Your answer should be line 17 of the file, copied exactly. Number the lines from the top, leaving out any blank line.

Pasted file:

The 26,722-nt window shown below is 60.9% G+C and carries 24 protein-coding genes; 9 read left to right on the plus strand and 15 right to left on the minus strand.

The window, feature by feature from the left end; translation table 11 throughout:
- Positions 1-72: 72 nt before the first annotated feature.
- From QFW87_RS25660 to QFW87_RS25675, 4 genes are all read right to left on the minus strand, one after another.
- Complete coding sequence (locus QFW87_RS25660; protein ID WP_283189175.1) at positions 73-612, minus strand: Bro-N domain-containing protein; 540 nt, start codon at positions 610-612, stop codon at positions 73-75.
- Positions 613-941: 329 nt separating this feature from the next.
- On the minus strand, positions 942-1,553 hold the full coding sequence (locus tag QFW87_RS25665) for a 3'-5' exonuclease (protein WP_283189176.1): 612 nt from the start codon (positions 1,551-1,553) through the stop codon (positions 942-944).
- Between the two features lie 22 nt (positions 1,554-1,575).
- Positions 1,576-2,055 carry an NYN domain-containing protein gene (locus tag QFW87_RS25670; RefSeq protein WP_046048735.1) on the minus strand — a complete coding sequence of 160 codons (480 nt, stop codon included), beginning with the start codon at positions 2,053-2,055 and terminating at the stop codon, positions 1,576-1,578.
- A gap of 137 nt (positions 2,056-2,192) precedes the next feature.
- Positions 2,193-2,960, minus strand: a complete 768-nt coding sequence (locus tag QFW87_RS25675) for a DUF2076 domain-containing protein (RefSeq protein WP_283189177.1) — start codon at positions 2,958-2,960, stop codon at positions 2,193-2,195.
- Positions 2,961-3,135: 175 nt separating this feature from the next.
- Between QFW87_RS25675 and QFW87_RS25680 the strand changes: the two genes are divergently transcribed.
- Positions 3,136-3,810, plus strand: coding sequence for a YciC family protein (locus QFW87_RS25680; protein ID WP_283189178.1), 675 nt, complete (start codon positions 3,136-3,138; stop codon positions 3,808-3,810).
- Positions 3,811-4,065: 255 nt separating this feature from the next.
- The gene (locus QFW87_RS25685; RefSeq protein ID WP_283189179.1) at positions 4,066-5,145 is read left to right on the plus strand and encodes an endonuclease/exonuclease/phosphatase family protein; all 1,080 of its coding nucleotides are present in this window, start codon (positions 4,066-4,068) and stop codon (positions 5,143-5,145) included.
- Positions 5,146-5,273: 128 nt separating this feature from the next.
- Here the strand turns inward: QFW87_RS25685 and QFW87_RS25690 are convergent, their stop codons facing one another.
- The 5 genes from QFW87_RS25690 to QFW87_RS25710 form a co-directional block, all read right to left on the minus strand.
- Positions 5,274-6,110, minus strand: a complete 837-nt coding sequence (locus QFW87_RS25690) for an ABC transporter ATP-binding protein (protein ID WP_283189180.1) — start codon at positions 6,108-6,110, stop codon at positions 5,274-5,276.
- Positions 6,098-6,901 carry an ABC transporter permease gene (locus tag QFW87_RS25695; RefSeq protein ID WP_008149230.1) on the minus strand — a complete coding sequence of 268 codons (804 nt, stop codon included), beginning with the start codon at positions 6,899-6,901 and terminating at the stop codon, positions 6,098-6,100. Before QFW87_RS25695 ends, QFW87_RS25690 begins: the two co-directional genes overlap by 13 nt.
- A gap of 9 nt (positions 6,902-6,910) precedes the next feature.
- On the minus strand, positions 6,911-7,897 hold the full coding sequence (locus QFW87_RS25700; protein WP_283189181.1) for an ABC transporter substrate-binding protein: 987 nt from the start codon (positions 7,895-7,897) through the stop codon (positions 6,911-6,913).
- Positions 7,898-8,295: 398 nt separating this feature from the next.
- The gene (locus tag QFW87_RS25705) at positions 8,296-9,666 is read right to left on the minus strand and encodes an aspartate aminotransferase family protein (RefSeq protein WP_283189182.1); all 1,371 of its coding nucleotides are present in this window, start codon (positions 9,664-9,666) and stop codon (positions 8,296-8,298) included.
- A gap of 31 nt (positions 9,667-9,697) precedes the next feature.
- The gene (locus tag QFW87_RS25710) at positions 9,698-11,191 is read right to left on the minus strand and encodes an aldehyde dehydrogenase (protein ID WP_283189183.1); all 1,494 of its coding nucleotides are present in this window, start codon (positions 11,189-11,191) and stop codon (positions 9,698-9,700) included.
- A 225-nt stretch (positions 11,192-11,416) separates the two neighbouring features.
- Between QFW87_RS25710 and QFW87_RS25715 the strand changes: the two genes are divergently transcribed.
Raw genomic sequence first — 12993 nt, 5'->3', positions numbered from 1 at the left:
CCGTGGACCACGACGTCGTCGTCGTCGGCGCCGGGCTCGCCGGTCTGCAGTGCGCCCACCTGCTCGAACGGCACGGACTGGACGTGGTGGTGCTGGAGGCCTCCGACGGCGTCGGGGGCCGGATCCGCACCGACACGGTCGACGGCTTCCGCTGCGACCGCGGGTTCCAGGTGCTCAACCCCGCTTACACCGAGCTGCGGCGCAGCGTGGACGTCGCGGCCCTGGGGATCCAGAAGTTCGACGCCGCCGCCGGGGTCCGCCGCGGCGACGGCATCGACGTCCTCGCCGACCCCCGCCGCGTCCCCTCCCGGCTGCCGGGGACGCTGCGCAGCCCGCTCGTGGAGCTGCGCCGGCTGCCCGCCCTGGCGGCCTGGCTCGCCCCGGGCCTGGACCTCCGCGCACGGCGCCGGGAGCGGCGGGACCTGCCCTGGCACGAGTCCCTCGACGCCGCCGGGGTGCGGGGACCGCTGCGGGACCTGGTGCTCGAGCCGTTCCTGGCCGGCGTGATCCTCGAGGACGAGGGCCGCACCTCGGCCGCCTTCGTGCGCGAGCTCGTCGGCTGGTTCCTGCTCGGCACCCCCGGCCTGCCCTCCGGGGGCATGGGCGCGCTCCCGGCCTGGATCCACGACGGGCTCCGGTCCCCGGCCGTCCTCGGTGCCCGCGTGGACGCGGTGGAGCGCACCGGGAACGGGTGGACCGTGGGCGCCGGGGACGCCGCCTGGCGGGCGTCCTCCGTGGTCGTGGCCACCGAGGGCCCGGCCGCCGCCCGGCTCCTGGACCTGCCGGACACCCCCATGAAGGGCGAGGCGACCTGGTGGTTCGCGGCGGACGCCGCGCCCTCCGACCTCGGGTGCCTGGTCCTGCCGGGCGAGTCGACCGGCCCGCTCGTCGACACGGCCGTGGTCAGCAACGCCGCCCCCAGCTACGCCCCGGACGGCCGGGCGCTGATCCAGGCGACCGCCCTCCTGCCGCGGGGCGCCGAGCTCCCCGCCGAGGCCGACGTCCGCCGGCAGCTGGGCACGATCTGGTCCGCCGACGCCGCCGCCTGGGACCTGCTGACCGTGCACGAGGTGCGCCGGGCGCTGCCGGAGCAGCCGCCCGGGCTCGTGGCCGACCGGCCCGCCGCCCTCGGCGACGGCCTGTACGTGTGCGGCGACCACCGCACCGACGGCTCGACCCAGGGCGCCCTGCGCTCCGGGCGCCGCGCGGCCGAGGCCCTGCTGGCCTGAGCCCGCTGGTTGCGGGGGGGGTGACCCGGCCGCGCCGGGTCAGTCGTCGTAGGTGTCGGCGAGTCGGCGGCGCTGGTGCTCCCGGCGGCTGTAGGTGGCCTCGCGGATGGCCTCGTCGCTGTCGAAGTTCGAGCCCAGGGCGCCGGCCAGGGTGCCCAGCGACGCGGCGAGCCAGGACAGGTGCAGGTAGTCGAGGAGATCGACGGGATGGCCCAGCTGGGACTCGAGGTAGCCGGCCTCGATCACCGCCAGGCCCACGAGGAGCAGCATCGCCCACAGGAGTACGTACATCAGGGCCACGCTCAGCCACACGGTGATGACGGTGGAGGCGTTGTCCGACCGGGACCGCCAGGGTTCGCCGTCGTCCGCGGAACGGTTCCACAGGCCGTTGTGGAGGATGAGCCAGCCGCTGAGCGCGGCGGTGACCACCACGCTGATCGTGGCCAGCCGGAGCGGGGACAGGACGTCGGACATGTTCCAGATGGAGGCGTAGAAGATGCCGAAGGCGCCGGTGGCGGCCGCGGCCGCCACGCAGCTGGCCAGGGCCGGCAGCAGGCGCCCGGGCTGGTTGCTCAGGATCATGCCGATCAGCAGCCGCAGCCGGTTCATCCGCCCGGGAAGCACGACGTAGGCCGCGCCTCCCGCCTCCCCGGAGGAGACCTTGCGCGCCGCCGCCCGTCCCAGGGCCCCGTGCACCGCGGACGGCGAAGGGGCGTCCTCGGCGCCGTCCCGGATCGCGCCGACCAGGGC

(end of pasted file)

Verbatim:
- Positions 5,146-5,273: 128 nt separating this feature from the next.